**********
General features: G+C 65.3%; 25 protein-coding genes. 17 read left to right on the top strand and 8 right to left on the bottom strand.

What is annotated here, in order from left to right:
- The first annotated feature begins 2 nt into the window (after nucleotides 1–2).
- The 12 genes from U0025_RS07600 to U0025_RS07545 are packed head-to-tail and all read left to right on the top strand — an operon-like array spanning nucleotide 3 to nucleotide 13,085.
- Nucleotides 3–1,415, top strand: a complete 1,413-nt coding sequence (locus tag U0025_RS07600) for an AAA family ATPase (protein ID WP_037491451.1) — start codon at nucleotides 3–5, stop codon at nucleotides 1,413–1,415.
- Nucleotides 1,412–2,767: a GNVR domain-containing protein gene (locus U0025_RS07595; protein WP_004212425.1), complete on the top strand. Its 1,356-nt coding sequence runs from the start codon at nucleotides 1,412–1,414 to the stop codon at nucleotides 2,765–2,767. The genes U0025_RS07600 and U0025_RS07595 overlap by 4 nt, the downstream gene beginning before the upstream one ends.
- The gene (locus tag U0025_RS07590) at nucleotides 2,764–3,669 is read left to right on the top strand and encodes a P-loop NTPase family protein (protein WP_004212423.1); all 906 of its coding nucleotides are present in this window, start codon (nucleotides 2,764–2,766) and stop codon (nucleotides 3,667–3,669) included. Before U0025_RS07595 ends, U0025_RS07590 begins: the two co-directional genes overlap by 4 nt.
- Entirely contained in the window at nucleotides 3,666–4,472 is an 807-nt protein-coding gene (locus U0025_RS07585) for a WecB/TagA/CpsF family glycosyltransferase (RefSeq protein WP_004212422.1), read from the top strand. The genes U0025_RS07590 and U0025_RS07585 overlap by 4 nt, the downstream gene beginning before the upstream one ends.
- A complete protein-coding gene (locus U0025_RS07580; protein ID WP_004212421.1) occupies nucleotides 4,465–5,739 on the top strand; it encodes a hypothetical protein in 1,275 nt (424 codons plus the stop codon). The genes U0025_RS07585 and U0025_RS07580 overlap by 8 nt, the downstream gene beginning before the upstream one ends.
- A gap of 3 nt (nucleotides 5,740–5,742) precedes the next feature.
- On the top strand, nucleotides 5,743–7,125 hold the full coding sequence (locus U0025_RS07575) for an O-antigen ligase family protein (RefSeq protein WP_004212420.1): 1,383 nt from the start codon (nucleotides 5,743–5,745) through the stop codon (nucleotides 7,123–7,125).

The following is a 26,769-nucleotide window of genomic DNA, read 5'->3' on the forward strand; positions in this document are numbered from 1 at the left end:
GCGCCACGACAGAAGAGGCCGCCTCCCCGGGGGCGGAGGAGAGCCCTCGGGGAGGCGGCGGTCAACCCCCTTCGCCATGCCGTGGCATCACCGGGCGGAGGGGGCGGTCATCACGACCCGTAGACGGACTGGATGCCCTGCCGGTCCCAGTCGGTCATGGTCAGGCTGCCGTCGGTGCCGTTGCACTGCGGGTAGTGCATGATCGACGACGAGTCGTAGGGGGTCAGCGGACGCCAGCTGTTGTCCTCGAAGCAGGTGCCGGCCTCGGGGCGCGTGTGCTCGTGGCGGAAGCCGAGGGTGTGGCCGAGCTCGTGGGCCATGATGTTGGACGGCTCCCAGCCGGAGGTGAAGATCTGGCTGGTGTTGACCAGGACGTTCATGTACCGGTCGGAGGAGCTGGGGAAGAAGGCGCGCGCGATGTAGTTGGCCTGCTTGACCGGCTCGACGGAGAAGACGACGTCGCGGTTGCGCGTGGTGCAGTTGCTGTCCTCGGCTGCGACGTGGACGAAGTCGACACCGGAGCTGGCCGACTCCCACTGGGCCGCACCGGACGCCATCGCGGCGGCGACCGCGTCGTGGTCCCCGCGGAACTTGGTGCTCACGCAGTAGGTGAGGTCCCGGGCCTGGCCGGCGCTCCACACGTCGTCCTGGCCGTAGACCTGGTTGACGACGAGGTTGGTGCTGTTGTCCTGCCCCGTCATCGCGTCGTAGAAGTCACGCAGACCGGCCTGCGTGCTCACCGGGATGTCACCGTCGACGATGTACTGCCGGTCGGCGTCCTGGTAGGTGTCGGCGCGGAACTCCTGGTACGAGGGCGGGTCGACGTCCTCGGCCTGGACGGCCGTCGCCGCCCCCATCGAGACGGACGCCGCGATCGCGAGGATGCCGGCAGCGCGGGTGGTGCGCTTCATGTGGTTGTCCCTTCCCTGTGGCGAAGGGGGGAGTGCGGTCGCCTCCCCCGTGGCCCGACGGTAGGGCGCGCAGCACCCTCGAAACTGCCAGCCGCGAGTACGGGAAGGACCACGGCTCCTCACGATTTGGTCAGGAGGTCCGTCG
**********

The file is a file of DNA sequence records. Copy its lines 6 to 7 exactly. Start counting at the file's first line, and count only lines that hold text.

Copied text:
- Nucleotides 1,412–2,767: a GNVR domain-containing protein gene (locus U0025_RS07595; protein WP_004212425.1), complete on the top strand. Its 1,356-nt coding sequence runs from the start codon at nucleotides 1,412–1,414 to the stop codon at nucleotides 2,765–2,767. The genes U0025_RS07600 and U0025_RS07595 overlap by 4 nt, the downstream gene beginning before the upstream one ends.
- The gene (locus tag U0025_RS07590) at nucleotides 2,764–3,669 is read left to right on the top strand and encodes a P-loop NTPase family protein (protein WP_004212423.1); all 906 of its coding nucleotides are present in this window, start codon (nucleotides 2,764–2,766) and stop codon (nucleotides 3,667–3,669) included. Before U0025_RS07595 ends, U0025_RS07590 begins: the two co-directional genes overlap by 4 nt.